"Prophetic tide" is a contemporary rendition of the mythical hero Odysseus, described in the epic poems of the Odyssey and the Illiad, attributed to the ancient greek poet Hommer. The warrior king of Ithica, Odysseus, or Ulysses in Roman times, was a crucial proponent in the Illiad, which recounts the legendary Trojan war. His scheme for the wooden "Trojan horse", guided by the goddess Athene, secures the Greek victory. In the Odyssey, which recounts Odysseus' troubled journey home to his kingdom, his character is developed and elaborated on by Hommer. Odysseus tactical skill, cunning and innovative nature was admired by the ancient greeks and his exploits were celebrated in various art forms. Roman appreciation was less favourable and he was seen as sly, cruel and dishonourable. Odysseus reappears briefly in Dante's Inferno, where he is encountered in hell suffering for his sins of deceit perpetrated in the Trojan war.


In present times, the myth endures, and the tenacious and troubled adventurer continues to inspire literature and the genre of film. The modern relevance is a testament to the themes and observations of the human character inherent in the homeric epics.





The work presents Odysseus inclined on a rocky throne, companioned by a cormorant and the double profile of man and bird gaze seawards. The "prophetic tide" alludes to an image of Calypso the sea nymph, who has kept the sullen hero captive on her island. The rendition is a homage to the myth and narrative and Odysseus' exploits are eroded into the very rock he is seated on and his prophetic future is glimpsed in his billowing cloak.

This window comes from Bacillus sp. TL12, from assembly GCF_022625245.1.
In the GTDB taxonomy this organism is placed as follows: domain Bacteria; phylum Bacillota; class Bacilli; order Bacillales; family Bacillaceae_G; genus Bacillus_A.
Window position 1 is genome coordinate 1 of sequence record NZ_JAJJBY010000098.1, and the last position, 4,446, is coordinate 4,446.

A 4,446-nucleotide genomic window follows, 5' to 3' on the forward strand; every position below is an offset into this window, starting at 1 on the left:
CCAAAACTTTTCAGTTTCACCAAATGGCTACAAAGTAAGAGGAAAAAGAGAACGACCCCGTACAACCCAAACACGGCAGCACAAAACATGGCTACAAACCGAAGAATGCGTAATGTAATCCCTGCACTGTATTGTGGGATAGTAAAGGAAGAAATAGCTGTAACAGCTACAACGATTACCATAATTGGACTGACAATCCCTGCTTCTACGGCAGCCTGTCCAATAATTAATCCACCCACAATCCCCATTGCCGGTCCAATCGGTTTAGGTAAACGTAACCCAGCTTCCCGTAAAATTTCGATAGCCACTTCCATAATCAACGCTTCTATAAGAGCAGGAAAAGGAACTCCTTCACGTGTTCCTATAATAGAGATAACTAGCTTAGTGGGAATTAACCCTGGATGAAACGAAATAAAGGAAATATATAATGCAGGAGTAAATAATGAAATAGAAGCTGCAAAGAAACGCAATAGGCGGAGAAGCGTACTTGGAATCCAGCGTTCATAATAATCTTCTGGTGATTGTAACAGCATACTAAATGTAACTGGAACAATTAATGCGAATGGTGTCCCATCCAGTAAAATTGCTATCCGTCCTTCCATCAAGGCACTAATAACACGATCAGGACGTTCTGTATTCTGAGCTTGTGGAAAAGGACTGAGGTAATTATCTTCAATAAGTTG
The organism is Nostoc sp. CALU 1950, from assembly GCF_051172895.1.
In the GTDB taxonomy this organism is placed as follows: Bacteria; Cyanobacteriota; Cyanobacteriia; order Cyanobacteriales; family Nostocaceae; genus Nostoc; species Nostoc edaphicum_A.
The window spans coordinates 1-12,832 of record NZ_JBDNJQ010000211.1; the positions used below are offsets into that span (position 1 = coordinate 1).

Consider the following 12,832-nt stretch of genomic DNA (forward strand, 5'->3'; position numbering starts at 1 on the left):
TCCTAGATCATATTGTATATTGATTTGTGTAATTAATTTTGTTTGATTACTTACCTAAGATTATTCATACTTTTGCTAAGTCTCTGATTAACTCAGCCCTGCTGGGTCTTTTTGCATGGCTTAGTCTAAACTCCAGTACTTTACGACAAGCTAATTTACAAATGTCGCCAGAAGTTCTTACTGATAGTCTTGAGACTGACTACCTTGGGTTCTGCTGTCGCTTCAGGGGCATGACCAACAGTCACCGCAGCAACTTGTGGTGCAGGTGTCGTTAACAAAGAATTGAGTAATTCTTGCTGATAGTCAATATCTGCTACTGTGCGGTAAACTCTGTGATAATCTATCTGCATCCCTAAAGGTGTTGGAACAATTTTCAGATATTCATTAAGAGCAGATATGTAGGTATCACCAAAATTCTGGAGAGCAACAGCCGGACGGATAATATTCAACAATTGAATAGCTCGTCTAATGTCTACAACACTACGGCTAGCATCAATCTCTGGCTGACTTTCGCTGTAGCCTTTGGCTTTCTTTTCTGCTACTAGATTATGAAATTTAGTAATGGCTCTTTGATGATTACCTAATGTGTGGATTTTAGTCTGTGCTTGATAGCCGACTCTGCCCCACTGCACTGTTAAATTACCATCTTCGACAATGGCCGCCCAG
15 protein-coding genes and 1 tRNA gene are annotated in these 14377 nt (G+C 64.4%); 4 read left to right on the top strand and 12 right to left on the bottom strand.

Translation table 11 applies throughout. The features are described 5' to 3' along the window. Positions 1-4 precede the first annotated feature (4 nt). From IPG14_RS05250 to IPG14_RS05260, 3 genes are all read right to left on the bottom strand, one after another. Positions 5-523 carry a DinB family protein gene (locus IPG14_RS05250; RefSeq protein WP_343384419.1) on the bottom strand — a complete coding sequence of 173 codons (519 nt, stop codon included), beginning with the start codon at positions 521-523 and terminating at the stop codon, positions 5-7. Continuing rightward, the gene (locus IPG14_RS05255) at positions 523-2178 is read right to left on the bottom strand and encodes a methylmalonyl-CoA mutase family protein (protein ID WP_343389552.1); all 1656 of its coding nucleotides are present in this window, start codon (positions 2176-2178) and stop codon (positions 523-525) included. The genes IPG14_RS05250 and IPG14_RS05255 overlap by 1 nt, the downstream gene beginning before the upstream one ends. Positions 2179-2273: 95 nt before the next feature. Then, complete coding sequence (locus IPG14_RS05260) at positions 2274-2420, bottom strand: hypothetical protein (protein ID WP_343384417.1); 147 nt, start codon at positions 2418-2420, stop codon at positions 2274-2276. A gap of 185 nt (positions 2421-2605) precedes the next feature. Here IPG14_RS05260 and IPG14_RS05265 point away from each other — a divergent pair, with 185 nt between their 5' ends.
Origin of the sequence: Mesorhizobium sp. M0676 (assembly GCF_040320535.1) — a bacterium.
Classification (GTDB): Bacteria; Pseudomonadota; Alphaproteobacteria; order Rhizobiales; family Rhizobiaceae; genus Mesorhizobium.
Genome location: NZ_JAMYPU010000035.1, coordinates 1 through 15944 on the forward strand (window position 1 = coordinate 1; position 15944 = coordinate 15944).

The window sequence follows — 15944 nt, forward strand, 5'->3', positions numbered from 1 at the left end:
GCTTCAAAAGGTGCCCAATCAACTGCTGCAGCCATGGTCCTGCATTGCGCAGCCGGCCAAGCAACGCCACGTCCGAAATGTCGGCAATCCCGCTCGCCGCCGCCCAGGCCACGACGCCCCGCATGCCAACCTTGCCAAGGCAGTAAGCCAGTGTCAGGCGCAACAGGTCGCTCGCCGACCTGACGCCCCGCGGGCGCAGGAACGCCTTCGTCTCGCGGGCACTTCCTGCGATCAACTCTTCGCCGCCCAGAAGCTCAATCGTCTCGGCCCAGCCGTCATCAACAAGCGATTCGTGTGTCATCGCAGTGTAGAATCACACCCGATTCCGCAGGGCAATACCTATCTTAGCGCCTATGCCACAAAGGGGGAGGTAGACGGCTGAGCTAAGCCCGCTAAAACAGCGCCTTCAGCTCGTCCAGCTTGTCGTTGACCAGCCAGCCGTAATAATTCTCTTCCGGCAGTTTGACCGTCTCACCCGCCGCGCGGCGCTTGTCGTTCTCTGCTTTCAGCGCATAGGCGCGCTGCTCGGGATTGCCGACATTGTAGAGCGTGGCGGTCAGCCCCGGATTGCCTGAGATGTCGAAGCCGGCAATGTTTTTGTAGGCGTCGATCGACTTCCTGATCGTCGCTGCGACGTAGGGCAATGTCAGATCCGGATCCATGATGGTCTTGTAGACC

The ragged clothes of Odysseus describe his exile from his homeland and kingship, albeit in the company of a demi-goddess, who's love holds him hostage. The episode anticipates Odysseus' imminent release, by the intervention of the Olympian gods. There is an overwhelming sombreness to the scene as Calypso is forced to relinquish her hearts prize, and Odysseus' realisation that he must endure further torments at the hands of the god Posiedon.